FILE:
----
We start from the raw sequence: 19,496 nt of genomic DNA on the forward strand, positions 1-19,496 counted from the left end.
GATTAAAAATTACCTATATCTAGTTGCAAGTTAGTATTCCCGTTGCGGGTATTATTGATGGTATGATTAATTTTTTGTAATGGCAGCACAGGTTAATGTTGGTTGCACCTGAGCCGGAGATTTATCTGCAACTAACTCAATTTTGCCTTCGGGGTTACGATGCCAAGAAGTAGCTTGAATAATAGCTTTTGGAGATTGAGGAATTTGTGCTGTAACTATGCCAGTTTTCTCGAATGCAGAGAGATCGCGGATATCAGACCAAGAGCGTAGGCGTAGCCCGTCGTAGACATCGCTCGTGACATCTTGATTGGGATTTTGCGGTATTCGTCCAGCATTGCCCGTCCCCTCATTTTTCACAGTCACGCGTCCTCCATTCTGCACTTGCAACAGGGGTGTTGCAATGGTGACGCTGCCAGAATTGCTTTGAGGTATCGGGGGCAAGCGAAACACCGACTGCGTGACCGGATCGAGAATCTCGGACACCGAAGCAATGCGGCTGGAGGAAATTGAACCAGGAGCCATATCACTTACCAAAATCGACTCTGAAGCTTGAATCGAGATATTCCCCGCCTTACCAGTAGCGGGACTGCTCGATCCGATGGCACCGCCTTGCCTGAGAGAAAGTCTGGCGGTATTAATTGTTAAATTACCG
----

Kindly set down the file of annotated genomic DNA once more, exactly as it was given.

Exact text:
We start from the raw sequence: 19,496 nt of genomic DNA on the forward strand, positions 1-19,496 counted from the left end.
GATTAAAAATTACCTATATCTAGTTGCAAGTTAGTATTCCCGTTGCGGGTATTATTGATGGTATGATTAATTTTTTGTAATGGCAGCACAGGTTAATGTTGGTTGCACCTGAGCCGGAGATTTATCTGCAACTAACTCAATTTTGCCTTCGGGGTTACGATGCCAAGAAGTAGCTTGAATAATAGCTTTTGGAGATTGAGGAATTTGTGCTGTAACTATGCCAGTTTTCTCGAATGCAGAGAGATCGCGGATATCAGACCAAGAGCGTAGGCGTAGCCCGTCGTAGACATCGCTCGTGACATCTTGATTGGGATTTTGCGGTATTCGTCCAGCATTGCCCGTCCCCTCATTTTTCACAGTCACGCGTCCTCCATTCTGCACTTGCAACAGGGGTGTTGCAATGGTGACGCTGCCAGAATTGCTTTGAGGTATCGGGGGCAAGCGAAACACCGACTGCGTGACCGGATCGAGAATCTCGGACACCGAAGCAATGCGGCTGGAGGAAATTGAACCAGGAGCCATATCACTTACCAAAATCGACTCTGAAGCTTGAATCGAGATATTCCCCGCCTTACCAGTAGCGGGACTGCTCGATCCGATGGCACCGCCTTGCCTGAGAGAAAGTCTGGCGGTATTAATTGTTAAATTACCG